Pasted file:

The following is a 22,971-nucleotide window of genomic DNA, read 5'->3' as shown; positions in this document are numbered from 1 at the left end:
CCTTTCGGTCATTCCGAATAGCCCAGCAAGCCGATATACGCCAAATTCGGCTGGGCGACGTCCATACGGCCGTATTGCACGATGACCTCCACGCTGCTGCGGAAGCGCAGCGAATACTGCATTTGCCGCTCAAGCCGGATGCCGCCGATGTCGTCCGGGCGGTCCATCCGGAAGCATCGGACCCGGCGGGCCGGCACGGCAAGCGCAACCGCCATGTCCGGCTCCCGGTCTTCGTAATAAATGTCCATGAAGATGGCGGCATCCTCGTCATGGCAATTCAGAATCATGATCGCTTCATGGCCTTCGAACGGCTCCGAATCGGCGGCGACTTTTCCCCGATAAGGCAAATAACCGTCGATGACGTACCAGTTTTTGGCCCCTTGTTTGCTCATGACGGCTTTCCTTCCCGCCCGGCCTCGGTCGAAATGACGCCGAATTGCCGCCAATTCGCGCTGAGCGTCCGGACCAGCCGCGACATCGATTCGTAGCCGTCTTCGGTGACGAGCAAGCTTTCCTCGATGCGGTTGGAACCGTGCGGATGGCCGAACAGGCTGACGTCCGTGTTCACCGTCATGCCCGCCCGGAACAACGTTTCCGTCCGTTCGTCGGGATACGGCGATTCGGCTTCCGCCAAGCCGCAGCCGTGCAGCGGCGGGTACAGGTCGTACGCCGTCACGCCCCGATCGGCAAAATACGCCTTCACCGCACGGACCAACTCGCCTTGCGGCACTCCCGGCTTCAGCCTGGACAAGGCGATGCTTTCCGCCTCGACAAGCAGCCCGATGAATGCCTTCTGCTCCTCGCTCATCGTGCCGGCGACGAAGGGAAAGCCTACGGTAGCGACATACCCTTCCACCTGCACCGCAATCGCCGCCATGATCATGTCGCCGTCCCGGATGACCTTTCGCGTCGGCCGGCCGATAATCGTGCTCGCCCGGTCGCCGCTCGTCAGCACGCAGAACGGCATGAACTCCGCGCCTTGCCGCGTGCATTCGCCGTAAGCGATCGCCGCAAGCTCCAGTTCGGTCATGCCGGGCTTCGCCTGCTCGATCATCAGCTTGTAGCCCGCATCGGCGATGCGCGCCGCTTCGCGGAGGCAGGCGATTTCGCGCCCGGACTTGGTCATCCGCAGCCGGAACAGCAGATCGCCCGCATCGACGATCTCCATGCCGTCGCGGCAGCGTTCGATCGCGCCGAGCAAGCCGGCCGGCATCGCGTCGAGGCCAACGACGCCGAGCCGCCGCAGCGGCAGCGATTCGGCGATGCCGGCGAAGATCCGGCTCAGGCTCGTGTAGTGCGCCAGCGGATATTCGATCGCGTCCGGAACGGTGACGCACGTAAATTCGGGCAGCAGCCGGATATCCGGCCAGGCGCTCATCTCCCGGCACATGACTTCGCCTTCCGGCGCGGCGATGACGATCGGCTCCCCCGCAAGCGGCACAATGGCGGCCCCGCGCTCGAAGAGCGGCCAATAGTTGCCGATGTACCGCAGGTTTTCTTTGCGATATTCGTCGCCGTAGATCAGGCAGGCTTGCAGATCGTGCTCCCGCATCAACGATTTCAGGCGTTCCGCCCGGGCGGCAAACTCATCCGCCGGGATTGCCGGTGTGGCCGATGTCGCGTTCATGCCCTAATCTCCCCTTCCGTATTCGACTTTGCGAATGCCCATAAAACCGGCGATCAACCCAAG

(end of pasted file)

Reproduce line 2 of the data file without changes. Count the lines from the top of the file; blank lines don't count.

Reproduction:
CCTTTCGGTCATTCCGAATAGCCCAGCAAGCCGATATACGCCAAATTCGGCTGGGCGACGTCCATACGGCCGTATTGCACGATGACCTCCACGCTGCTGCGGAAGCGCAGCGAATACTGCATTTGCCGCTCAAGCCGGATGCCGCCGATGTCGTCCGGGCGGTCCATCCGGAAGCATCGGACCCGGCGGGCCGGCACGGCAAGCGCAACCGCCATGTCCGGCTCCCGGTCTTCGTAATAAATGTCCATGAAGATGGCGGCATCCTCGTCATGGCAATTCAGAATCATGATCGCTTCATGGCCTTCGAACGGCTCCGAATCGGCGGCGACTTTTCCCCGATAAGGCAAATAACCGTCGATGACGTACCAGTTTTTGGCCCCTTGTTTGCTCATGACGGCTTTCCTTCCCGCCCGGCCTCGGTCGAAATGACGCCGAATTGCCGCCAATTCGCGCTGAGCGTCCGGACCAGCCGCGACATCGATTCGTAGCCGTCTTCGGTGACGAGCAAGCTTTCCTCGATGCGGTTGGAACCGTGCGGATGGCCGAACAGGCTGACGTCCGTGTTCACCGTCATGCCCGCCCGGAACAACGTTTCCGTCCGTTCGTCGGGATACGGCGATTCGGCTTCCGCCAAGCCGCAGCCGTGCAGCGGCGGGTACAGGTCGTACGCCGTCACGCCCCGATCGGCAAAATACGCCTTCACCGCACGGACCAACTCGCCTTGCGGCACTCCCGGCTTCAGCCTGGACAAGGCGATGCTTTCCGCCTCGACAAGCAGCCCGATGAATGCCTTCTGCTCCTCGCTCATCGTGCCGGCGACGAAGGGAAAGCCTACGGTAGCGACATACCCTTCCACCTGCACCGCAATCGCCGCCATGATCATGTCGCCGTCCCGGATGACCTTTCGCGTCGGCCGGCCGATAATCGTGCTCGCCCGGTCGCCGCTCGTCAGCACGCAGAACGGCATGAACTCCGCGCCTTGCCGCGTGCATTCGCCGTAAGCGATCGCCGCAAGCTCCAGTTCGGTCATGCCGGGCTTCGCCTGCTCGATCATCAGCTTGTAGCCCGCATCGGCGATGCGCGCCGCTTCGCGGAGGCAGGCGATTTCGCGCCCGGACTTGGTCATCCGCAGCCGGAACAGCAGATCGCCCGCATCGACGATCTCCATGCCGTCGCGGCAGCGTTCGATCGCGCCGAGCAAGCCGGCCGGCATCGCGTCGAGGCCAACGACGCCGAGCCGCCGCAGCGGCAGCGATTCGGCGATGCCGGCGAAGATCCGGCTCAGGCTCGTGTAGTGCGCCAGCGGATATTCGATCGCGTCCGGAACGGTGACGCACGTAAATTCGGGCAGCAGCCGGATATCCGGCCAGGCGCTCATCTCCCGGCACATGACTTCGCCTTCCGGCGCGGCGATGACGATCGGCTCCCCCGCAAGCGGCACAATGGCGGCCCCGCGCTCGAAGAGCGGCCAATAGTTGCCGATGTACCGCAGGTTTTCTTTGCGATATTCGTCGCCGTAGATCAGGCAGGCTTGCAGATCGTGCTCCCGCATCAACGATTTCAGGCGTTCCGCCCGGGCGGCAAACTCATCCGCCGGGATTGCCGGTGTGGCCGATGTCGCGTTCATGCCCTAATCTCCCCTTCCGTATTCGACTTTGCGAATGCCCATAAAACCGGCGATCAACCCAAG